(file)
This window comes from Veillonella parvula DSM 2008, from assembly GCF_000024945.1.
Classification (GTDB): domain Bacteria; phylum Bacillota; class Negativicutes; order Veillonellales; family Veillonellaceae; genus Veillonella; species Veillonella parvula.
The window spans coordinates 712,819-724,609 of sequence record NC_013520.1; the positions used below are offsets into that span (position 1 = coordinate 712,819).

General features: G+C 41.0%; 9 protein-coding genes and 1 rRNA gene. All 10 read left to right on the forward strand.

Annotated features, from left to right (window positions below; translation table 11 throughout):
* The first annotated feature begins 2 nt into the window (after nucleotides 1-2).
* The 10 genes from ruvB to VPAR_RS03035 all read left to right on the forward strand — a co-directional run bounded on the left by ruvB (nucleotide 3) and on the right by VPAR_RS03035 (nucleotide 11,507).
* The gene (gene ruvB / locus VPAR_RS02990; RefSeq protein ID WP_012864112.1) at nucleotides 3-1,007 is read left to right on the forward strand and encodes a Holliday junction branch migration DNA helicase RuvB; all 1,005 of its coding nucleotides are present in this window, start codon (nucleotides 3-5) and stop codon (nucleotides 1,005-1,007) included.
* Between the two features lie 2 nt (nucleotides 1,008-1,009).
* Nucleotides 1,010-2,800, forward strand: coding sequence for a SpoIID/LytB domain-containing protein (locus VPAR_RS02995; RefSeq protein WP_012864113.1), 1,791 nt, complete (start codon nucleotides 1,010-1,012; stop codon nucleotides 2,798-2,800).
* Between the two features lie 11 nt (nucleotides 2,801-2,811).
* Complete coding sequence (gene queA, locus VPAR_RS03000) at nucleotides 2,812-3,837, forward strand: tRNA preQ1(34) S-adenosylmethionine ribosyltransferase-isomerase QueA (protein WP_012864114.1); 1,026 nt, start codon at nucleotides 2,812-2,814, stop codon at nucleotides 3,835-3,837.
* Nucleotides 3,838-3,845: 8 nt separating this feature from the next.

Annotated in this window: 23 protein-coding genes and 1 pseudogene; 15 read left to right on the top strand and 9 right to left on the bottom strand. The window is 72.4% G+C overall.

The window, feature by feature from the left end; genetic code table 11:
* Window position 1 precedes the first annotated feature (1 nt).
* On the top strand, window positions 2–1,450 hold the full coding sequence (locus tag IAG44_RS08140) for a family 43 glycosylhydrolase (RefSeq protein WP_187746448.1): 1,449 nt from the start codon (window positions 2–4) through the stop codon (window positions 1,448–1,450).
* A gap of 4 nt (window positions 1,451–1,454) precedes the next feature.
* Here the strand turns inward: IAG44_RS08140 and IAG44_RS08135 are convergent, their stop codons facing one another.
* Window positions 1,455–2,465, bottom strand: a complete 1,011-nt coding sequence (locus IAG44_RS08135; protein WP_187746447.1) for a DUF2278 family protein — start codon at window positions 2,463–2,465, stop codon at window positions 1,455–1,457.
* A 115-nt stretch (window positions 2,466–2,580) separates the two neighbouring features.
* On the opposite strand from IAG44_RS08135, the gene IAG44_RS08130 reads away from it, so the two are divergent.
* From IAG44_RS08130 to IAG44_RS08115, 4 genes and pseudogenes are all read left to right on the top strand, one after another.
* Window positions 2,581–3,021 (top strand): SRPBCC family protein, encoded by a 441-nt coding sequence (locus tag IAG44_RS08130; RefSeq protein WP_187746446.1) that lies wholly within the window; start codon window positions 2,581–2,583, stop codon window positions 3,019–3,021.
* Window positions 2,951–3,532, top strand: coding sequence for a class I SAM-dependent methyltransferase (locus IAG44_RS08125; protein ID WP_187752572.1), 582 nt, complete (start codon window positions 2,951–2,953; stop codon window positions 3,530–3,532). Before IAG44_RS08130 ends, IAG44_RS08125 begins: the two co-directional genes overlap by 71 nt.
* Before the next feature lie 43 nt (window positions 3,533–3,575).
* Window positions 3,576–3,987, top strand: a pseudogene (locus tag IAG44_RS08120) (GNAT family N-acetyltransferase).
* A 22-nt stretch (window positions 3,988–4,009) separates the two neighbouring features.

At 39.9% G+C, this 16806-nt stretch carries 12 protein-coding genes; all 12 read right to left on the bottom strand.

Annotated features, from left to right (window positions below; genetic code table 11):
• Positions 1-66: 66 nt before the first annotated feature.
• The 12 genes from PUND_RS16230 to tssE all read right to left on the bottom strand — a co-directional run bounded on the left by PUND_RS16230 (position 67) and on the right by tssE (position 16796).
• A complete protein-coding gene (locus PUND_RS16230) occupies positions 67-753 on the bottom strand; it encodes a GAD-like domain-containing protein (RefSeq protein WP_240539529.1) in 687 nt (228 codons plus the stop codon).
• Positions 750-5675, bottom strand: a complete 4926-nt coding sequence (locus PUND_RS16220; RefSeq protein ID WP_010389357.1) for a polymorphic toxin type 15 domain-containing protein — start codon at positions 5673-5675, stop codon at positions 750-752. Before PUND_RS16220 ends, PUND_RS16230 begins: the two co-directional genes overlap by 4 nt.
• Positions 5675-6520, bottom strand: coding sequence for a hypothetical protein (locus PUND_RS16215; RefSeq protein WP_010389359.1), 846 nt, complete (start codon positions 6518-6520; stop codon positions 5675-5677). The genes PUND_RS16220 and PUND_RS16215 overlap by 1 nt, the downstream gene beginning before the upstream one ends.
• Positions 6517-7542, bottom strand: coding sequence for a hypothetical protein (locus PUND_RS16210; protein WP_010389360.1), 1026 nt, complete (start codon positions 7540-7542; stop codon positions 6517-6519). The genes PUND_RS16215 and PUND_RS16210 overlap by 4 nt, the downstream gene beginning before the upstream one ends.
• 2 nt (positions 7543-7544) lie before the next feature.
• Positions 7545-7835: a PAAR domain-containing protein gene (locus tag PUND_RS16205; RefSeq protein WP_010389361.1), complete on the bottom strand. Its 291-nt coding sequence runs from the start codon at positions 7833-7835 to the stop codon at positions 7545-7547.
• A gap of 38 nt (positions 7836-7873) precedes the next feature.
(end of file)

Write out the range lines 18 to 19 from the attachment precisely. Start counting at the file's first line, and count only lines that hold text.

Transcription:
* A gap of 4 nt (window positions 1,451–1,454) precedes the next feature.
* Here the strand turns inward: IAG44_RS08140 and IAG44_RS08135 are convergent, their stop codons facing one another.